Speaking of ‘the leaders, the nations, the corporations, the elites’, Gypsy’s founder member observes that: ‘if you judge them by their actions instead of their rhetoric, you can see that they understood [the world’s predicament] perfectly and accepted the gravity of it very early. They simply gave it up as unfixable. Concluded that law and democracy were hindrances to their continued power. Moved quite purposely and at speed toward this dire world they foresaw, a world in which, to have the amenities even of middle-class life – things like clean water, food, shelter, energy, transportation, medical care – you would need the wealth of a prince. You would need legal and military force to keep desperate others from seizing it. Seeing that, they moved to amass such wealth for themselves as quickly and ruthlessly as possible, with the full understanding that it hastened the day they feared.’

Though one should never underestimate human beings’ seemingly-limitless powers of self-deception, such a diagnosis may turn out to be not be that wide of the mark.

In the accompanying essay, ‘The United States of Impunity’, Scholz launches an excoriating non-fiction attack on these same elites. ‘A lone wolf like Bernie Madoff, who stole from elites, went to jail’, he notes, while ‘those with systemic ties, who stole from the public [in the run-up to the 2008 financial crisis], didn’t’. Likewise, only a few low-level actors were held accountable for torture and killings in Iraq, ‘while the architects of the policies that created the criminogenic situations went untouched’.

‘Those responsible for instigating, justifying, and maintaining the torture regime, as well as the illegal war, were let walk’, normalising ‘the most extreme abuses of the Bush years’ – a pattern not restricted to the western side of the Atlantic.

The remaining material consists of a fantastical correspondence with the editor of a non-existent magazine, NOVUS Science Fiction; a seven-page satirical joke in the form of a fictional testimony before the US senate committee on homeland security and governmental affairs; and a short interview with the author.

Moving, memorable, and stylistically-sophisticated (one simultaneously disturbing and hilarious section consists of fragments of future internet traffic; elsewhere Scholz refers to the spaceship’s own datastream as ‘pushing its mite of meaning back into the plaintext chaos of the universe’), Gypsy is another stellar addition to PM Press’s stand-out Outspoken Authors series.

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The Spitboy Rule reviewed on Scanner Zine

By Steve Scanner
Scanner Zine
September 23rd, 2016


THE SPITBOY RULE: Tales Of A Xicana In A Female Punk Band - Michelle Cruz Gonzales {162 pages, PM Press}

If ya didn’t know, SPITBOY was an all-female Punk band active in the early 90s and based in San Francisco. Gonzales was the drummer of that band, known at that time simply as Todd. This is an engaging read that documents her memories, ideals and personal identity with intelligence, wit and wry hindsight.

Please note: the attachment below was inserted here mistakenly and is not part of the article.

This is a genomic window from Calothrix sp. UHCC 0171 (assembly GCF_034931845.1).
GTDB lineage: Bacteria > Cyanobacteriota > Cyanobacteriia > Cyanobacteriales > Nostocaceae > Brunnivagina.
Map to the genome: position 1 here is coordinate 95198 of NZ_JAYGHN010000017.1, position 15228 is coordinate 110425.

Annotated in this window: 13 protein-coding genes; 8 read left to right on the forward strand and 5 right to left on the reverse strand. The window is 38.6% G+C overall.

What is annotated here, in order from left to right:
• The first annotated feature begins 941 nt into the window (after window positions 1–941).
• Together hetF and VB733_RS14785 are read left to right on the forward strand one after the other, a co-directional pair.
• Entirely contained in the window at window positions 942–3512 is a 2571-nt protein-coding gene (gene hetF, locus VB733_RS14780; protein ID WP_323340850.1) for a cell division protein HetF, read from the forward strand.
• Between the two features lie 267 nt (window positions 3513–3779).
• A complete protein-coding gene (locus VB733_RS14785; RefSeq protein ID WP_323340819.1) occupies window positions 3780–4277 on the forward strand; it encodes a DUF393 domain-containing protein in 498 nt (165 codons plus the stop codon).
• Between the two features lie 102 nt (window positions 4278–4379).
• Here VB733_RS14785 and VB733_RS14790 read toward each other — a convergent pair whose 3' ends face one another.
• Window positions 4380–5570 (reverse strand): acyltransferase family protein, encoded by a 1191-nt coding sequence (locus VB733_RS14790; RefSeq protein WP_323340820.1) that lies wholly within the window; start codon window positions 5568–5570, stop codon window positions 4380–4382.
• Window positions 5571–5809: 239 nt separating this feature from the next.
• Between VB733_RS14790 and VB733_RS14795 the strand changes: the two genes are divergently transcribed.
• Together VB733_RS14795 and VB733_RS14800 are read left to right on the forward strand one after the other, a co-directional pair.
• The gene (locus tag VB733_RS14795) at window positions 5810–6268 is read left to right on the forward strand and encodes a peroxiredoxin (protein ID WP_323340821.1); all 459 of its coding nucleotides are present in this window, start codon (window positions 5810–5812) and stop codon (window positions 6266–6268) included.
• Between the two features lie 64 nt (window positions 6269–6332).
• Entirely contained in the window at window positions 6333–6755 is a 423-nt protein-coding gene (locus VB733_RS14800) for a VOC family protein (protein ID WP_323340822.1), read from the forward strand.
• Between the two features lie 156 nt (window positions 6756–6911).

The narrative goes back to when Gonzales was in her school band, playing flute and discovering the GO-GO’S. It’s a familiar story, that of where a single band not only sends one off in a new direction but completely changes life’s path and future decisions, but it’s always an interesting story to see what band was the catalyst for the author to become who she is today. From there, we get to read about Gonzales first Punk band, BITCH FIGHT, moving from small-town Tuolumne to the San Franciscan metropolis, SPITBOY forming, recording and touring and the band’s ultimate demise. It could be viewed as standard band biography stuff, but Gonzales makes the narrative much more personal and intimate than many other such books.

For starters, SPITBOY was not a band of hard-out party animals, so there’s no tales of drunken debauchery (seems the band preferred the challenge of Travel Scrabble). Instead, we get an on-going, first-person account of Gonzales understanding her own Chicana heritage within the confines of an all-white, all-female band. Her observations about her background when compared with the rest of the band are insightful, thoughtful and to-the-point without being remotely jealous or chastising. The issue of sexism also rears its ugly head with several small-minded creeps who seem to think it’s OK to not just be suggestive but totally abusive. Fortunately, SPITBOY was a band that could confront such bigotry and come out victorious.

Elsewhere in the book we read of the friction caused by the band not aligning itself with the then-popular Riot Grrrl movement, the culture shock of touring Japan, getting pulled over in New Orleans by cops with guns at the ready and the drug squad ready arrest, the band’s alliance with LOS CRUDOS and of the actual SPITBOY rule.

Gonzales’ narrative is direct, pointed and without too much halcyon reflection. By the end of the book, the reader certainly feels that they understand and relate to the traits of Gonzales as well as the rest of the band, and that is in no small part due to the conversational tone with which Gonzales writes.

This is a brief read though; of the 162 pages, 20 are filled with some excellent photos while each chapter also starts with a photo. There is a preface by former Maximum Rocknroll and Punk Planet columnist Mimi Thi Nguyen and a foreword by Martin Sorrondeguy of LOS CRUDOS/ LIMP WRIST fame.